My husband and I had been together for nearly 10 years and spent those years pursuing our career dreams and enjoying each other's company.
When we got married in November 2012, we made the decision to try for a baby the following October - giving ourselves some time to get used to the idea and plan how we would manage financially etc.
As they say about 'planning' things in life, it didn't quite work out that way.
I wasn't enjoying my job and started looking for somewhere else to work, so babies took a back seat, and really stopped factoring in our mindset.
So, in July 2015, when I couldn't stand to eat anything other than bread and cheese and realised I was 7 days late, I took a pregnancy test. It was positive. We stared at one another in a beautiful state of disbelief.
I fell in love with my future for the first time in years.
My pregnancy was not an easy one. I was constantly cramping and had morning sickness. I got used to it, and convinced myself that, because there was no bleeding, everything was fine. I talked to my baby and reassured them that I was taking care of them.
Then, on the bank holiday Friday in August I found I had started to bleed. We rushed to the hospital and I was asked to provide a urine sample and then left in the waiting room for two hours. Eventually a doctor arrived with a scanning machine and I was called in.
I was three days from 12 weeks, and as the doctor scanned me, she asked how far along I thought I was. I told her - and her cold response was merely 'I don't think so. There's the yolk sac, and here's the amniotic sac.'
I didn't realise at the time, but it was empty. She didn't explain that the fetus had not developed. I was just told to go home and let nature take its course.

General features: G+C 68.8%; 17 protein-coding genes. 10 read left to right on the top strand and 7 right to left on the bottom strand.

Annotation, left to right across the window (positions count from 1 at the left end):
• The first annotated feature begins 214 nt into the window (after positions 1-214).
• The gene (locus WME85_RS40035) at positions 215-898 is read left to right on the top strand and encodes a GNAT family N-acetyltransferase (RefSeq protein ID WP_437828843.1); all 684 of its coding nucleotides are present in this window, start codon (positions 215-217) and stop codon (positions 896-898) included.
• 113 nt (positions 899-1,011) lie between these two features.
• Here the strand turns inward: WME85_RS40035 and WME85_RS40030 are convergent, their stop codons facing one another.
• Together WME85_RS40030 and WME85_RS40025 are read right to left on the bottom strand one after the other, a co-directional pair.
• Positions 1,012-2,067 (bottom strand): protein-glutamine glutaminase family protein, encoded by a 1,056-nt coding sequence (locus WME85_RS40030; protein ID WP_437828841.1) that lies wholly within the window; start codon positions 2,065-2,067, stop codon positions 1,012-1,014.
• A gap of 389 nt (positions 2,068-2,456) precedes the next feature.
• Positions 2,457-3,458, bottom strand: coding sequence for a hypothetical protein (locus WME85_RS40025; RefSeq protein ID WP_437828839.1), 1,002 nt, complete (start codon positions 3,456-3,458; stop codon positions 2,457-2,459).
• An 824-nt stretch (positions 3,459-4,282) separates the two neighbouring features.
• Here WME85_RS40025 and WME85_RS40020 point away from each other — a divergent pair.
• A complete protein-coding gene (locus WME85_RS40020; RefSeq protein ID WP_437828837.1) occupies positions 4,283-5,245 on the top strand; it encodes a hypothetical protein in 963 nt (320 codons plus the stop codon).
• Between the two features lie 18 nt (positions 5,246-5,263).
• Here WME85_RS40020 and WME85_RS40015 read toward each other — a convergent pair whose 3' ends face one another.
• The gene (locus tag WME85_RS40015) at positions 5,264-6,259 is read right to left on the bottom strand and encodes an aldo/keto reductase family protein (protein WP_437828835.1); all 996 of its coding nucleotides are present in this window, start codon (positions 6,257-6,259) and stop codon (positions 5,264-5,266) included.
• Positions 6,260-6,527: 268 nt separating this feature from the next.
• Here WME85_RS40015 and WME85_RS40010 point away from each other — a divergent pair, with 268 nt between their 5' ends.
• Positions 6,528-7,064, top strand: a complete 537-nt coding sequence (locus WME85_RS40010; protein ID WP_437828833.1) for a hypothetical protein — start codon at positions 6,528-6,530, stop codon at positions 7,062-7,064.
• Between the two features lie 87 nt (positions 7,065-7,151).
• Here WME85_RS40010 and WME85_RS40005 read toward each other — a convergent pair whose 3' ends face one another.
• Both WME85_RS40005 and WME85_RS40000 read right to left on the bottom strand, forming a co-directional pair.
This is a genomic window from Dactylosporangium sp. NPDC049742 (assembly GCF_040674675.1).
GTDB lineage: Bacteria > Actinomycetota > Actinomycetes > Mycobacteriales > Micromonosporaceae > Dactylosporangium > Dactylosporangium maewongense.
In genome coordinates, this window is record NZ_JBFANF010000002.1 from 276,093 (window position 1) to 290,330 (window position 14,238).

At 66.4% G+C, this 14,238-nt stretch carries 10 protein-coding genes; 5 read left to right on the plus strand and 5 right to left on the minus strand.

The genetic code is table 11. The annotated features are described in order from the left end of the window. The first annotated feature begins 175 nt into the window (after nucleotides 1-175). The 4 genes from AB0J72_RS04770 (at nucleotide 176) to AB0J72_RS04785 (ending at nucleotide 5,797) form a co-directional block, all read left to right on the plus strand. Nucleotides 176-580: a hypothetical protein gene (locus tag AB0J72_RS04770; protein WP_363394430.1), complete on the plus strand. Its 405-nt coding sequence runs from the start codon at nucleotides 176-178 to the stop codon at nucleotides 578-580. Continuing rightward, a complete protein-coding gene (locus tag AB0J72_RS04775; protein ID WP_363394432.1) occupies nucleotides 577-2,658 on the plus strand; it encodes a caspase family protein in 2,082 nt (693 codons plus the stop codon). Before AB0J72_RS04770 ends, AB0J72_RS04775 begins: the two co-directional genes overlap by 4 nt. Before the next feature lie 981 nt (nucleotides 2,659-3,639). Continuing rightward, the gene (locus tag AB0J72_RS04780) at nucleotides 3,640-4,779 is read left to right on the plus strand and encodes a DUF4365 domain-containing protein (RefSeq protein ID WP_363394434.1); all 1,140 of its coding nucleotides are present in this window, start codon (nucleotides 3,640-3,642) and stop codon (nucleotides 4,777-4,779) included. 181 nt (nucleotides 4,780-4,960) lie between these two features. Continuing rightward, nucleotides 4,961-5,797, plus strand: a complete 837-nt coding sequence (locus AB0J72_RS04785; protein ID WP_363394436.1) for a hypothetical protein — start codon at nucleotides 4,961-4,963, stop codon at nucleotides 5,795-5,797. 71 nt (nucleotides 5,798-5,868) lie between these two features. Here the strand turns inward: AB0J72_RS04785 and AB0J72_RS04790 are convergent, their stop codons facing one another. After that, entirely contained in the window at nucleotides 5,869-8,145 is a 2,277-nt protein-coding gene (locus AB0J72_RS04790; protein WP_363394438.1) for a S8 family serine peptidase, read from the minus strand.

And boy, did it! Having no idea what nature was going to do to me, I carried on blindly. It all started with a vengeance on the Sunday and by 1am the following morning I was in an ambulance heading to a&e.
You see, although the baby hadn't developed to 12 weeks, the sac had.
Sadly for me, it was a bank holiday and the a&e was understaffed. I was left without any painkillers and soaked in blood for 12 hours before I was transferred to the ward.
I had no scans or investigation - in fact when I asked for painkillers, I was told they couldn't give me anything too strong as it would harm the baby - I kid you not.
The following day I had an internal examination and it confirmed the miscarriage. I then had the remaining 'product' removed on my hospital bed with no painkillers and sent home without so much as a 'here are some leaflets that might help'.
I sank into a very deep state of despair.
Before, babies hadn't really factored in my life, and now that I want one my body refuses to cooperate.
My story is yet to have a happy ending, baby wise - but I'm hoping it will happen one day. I know my story isn't the most positive, but I really believe that women who miscarry are done a disservice.
I was fobbed off on my first trip to a&e, left in abject pain the second time and then had what is technically a surgical procedure whilst fully conscious in my hospital bed.
I just wish I'd known more about what was happening to me, so that I could have been my own advocate and demanded what was owed to me. Appropriate treatment and respectful care.
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